Playing with a parachute and competing in sharks and minnows for two hours a week has allowed children with disabilities to excel in ways they did not think were possible.
Since its start in 2006, Physical Education Teacher Educators Supporting Physical Activity, Learning and Service, meets once a week for seven weeks each semester. Purdue students and clinicians volunteer to work with children with disabilities aged 3 to 18.
Each session is divided into two hours with the first hour in the pool and the second hour in the gym. Children are assigned their own Purdue student to help them improve different physical or cognitive skills, taught during the session.
Parents have recognized the Purdue students’ impact on their children. Carrie Brose’s 9-year-old daughter, Camryn, has participated in the program since she was 4.
“Working one-on-one with clinicians has really helped her social skills and learning to participate in group activities,” Brose said. “My daughter loves to participate. So as long as the program exists, I will sign her up. The program really is great for everyone involved: the children, the parents and the student clinicians.”
Parent Cari Carpenter has three children participating in the program: Hannah, 17, Christopher, 12 and Anthony, 8.
“We feel so fortunate to live in this community and to have this program bring our children together with Purdue students who may not be majoring in special education, but who nonetheless work amazingly well with our kids. (They) make this program a great way to promote physical exercise with needed social skill practice in a fun and engaging way,” Carpenter said.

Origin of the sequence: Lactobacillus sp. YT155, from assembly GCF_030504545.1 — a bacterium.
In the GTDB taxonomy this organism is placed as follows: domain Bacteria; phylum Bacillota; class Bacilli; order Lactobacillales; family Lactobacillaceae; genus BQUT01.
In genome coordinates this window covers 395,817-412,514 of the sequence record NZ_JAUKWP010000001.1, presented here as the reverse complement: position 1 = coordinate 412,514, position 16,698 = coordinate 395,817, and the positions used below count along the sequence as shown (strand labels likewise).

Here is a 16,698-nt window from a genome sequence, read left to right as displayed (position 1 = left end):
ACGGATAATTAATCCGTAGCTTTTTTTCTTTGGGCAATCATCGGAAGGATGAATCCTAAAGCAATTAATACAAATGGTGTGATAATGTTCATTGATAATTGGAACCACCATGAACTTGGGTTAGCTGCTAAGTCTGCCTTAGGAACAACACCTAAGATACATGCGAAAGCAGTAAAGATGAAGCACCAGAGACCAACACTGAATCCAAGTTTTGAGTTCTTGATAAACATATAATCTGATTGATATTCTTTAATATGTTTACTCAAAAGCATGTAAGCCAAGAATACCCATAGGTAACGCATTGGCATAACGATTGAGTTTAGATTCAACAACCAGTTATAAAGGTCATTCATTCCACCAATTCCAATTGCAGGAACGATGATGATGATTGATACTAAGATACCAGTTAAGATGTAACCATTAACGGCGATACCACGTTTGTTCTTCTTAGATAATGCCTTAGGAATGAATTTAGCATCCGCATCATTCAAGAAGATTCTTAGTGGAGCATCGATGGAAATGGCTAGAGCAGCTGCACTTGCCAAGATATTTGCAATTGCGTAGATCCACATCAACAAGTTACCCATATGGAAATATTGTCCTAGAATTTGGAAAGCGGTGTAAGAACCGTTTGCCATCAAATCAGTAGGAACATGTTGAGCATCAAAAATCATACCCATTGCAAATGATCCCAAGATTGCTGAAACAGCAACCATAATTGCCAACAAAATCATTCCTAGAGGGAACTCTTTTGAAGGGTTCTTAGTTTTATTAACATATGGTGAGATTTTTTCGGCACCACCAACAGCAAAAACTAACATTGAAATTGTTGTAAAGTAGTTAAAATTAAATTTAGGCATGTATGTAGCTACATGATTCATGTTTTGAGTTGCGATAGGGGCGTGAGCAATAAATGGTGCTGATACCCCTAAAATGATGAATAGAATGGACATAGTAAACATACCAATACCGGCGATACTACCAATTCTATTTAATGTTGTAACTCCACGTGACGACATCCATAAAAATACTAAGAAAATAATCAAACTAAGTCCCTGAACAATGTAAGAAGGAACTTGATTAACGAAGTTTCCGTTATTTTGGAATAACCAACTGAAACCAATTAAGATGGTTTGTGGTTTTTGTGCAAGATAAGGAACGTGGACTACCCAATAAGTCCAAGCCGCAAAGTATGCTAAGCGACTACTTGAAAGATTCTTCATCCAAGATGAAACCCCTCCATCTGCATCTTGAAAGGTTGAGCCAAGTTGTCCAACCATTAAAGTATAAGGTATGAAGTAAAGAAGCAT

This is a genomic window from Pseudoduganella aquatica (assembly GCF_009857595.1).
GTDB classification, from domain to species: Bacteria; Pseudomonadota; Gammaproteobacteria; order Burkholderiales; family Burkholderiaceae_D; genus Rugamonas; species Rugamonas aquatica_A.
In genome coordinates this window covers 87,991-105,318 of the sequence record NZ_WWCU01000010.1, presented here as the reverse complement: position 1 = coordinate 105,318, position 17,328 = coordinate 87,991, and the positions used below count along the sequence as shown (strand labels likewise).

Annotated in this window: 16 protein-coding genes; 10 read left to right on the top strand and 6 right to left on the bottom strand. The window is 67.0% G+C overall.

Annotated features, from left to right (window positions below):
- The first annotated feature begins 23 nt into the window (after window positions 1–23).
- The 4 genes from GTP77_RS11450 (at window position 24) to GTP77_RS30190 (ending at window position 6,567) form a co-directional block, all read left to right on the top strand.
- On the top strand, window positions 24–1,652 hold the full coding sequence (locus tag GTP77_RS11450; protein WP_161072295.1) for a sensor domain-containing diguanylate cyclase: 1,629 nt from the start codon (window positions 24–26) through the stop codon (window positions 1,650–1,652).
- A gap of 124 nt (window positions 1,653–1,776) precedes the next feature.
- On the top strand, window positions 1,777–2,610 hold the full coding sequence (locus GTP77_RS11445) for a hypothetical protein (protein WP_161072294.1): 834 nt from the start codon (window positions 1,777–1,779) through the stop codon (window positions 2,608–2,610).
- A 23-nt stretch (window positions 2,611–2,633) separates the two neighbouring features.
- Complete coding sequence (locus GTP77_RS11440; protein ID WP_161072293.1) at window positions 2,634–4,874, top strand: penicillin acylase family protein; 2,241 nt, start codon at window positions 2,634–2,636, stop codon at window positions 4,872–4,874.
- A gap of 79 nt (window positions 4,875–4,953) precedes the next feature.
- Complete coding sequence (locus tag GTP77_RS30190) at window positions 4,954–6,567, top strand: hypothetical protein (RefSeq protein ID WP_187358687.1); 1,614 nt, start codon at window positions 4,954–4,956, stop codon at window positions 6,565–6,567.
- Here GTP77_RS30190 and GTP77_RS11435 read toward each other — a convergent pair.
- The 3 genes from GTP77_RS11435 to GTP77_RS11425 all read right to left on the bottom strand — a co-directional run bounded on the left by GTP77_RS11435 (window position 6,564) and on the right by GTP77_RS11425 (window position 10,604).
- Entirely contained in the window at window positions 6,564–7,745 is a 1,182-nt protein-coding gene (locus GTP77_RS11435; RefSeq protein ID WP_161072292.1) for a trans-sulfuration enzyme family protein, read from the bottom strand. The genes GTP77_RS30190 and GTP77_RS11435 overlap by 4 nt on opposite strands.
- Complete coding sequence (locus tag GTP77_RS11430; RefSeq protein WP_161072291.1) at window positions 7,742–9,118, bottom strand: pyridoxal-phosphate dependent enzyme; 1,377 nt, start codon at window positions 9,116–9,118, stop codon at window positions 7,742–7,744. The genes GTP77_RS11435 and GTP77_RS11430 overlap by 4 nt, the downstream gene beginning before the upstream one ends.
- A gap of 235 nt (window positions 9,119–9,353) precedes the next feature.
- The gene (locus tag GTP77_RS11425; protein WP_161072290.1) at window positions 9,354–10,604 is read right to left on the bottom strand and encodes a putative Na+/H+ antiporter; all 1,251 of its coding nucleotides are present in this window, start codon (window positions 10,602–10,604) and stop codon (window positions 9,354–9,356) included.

The program offers not only activities for children with disabilities, but also the reward of watching the improvements each child makes.
“One little boy who had been coming to PETE’s PALs for four years was able to kick a ball for the first time,” Dr. Kevin Richards, the program’s coordinator, said. “Progress is individual, and sometimes that progress means small steps.”
Participating in the program has also influenced some of the Purdue student volunteers to study physical education.
“PETE’s PALs had a major role in my pursuit of finding a graduate program. At the same time, my involvement in PETE’s PALs was one of the biggest factors that led to (my) being accepted in the adaptive physical education program at the University of Wisconsin-La Crosse,” said fifth-year senior Steven Holland, of the College of Health and Human Sciences.
Junior Joshua Betourne, also of the College of Health and Human Sciences, got involved with the program last fall and has enjoyed it ever since.
“The first week brought its share of nerves and anxiety due to the unknown, but after the initial nerves and anxiety subsided, interacting with the PALs always left me leaving each night more happy than when I first walked in,” Betourne said.
Students interested in volunteering with the program may contact Kevin Richards by Feb. 14. He can be reached at karich there is an application process and no previous experience with children with disabilities is needed.